Beezid.com, a penny auction website that offers online auction shopping has used its iTribute Apple Products Event last Friday, October 7 in memory of Steve Jobs and claims to have raised $5,000 for cancer research.The event reportedly ran for 6 hours and featured a multitude of Apple products. Members enjoyed savings of 99% off their MSRPs, due to a 1% price freeze.
“While Steve Jobs left his mark behind with iPhones, iPads and MacBooks, he also left a reminder that approximately 7.6 million people around the world die from cancer each year. Based on revenue generated from Bid Pack sales during this period, the company has raised $5,000 for the worthwhile cause,” said Beezid.com.
$5,000 may not sound like much, but the company has been engaging in philanthropic practices for over two years now, lending a helping hand here and there.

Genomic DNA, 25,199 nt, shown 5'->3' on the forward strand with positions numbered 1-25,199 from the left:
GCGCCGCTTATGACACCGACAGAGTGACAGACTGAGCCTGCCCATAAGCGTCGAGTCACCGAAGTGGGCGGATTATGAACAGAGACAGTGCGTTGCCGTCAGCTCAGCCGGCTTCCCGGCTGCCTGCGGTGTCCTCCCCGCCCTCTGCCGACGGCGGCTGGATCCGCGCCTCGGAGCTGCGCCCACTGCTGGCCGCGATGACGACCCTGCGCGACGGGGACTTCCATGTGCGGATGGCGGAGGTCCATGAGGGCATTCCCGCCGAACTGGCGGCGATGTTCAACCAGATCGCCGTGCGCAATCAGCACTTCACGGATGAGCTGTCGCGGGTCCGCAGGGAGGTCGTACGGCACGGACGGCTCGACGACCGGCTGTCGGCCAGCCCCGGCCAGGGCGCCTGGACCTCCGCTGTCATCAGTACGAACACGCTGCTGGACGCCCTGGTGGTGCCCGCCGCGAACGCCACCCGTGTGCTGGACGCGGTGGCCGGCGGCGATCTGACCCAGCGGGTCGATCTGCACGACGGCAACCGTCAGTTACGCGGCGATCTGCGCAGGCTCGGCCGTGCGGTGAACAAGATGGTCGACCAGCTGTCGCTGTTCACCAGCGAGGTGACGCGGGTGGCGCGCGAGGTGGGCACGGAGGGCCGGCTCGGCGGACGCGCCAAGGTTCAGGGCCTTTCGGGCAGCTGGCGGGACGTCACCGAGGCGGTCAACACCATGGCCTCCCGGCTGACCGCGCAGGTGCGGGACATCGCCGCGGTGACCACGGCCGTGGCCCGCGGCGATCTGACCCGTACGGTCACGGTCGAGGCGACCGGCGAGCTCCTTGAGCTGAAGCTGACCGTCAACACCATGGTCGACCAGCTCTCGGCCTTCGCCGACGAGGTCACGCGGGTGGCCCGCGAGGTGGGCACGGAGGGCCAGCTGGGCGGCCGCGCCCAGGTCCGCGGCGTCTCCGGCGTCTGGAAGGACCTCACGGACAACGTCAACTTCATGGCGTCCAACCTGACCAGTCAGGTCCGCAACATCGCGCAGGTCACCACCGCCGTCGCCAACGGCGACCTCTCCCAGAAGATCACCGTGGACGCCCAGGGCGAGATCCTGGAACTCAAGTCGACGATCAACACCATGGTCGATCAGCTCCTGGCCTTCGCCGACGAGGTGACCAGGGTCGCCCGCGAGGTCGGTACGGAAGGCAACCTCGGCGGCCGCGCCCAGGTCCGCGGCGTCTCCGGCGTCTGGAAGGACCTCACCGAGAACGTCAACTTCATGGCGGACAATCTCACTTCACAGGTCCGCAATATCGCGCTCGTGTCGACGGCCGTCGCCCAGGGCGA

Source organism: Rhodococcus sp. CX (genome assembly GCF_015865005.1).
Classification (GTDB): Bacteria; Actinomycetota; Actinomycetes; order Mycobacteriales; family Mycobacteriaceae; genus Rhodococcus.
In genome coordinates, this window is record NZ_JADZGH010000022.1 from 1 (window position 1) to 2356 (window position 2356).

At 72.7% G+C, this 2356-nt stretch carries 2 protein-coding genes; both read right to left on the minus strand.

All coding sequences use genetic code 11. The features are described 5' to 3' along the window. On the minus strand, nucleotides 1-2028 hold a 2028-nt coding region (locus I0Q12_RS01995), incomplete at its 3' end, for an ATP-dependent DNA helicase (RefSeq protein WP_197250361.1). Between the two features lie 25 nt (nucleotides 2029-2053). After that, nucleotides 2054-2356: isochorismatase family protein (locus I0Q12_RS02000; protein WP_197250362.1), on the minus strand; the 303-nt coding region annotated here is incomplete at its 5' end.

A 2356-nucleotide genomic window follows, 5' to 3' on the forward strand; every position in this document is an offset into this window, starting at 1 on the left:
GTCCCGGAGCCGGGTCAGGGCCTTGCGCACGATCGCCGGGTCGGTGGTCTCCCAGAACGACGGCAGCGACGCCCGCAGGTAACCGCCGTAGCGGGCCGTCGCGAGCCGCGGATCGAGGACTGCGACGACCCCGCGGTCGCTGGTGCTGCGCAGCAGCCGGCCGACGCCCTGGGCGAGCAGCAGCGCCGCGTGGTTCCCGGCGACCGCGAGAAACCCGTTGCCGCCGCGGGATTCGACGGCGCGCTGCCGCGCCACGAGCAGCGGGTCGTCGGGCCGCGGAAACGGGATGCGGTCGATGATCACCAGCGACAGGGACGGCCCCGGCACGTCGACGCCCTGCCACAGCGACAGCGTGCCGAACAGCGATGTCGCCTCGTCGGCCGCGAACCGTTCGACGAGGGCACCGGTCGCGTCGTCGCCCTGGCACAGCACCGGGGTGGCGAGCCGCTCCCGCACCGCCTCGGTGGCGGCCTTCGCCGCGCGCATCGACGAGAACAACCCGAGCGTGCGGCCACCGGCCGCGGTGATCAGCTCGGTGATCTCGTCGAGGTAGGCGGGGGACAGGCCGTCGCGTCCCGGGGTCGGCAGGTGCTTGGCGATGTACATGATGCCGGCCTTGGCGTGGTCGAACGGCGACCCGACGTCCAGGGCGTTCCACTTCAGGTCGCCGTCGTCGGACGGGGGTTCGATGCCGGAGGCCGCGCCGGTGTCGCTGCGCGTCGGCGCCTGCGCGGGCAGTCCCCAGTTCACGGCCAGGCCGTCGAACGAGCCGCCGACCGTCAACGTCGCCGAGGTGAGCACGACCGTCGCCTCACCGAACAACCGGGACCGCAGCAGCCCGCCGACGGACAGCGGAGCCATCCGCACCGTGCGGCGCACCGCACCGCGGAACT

For example, they’ve donated over $20,000 for children's programs including funding specifically for talented children whose families lack the resources to register them in organized sports.
$15,000 went to Autism Speaks, America's largest autism science and advocacy organization. Another time, they raised $7,000 and sent it to local schools.
The Red Cross also received some cash once from Beezid. The money went to families affected by natural disasters such as the earthquake in Haiti.
Last, but not least, the auction site also conducted various match donations to corporate relationships with companies who focus on community support, environmental issues, animal shelters, etc.
They provided free work such as design, IT, and promotions $50,000 dollars worth.
Add it all up and you get a total donation commitment of over $100,000. And this is just in their first two years of business.
"I am honored to be donating to cancer research after the iTribute event for Steve Jobs," said Beezid CEO, Max Bohbot.
"What Mr. Jobs was able to accomplish in his life and his time at Apple is remarkable, he reshaped a culture and guided the world into a new generation of technology. He defined a visionary and his accomplishments will never be forgotten," Bohbot added.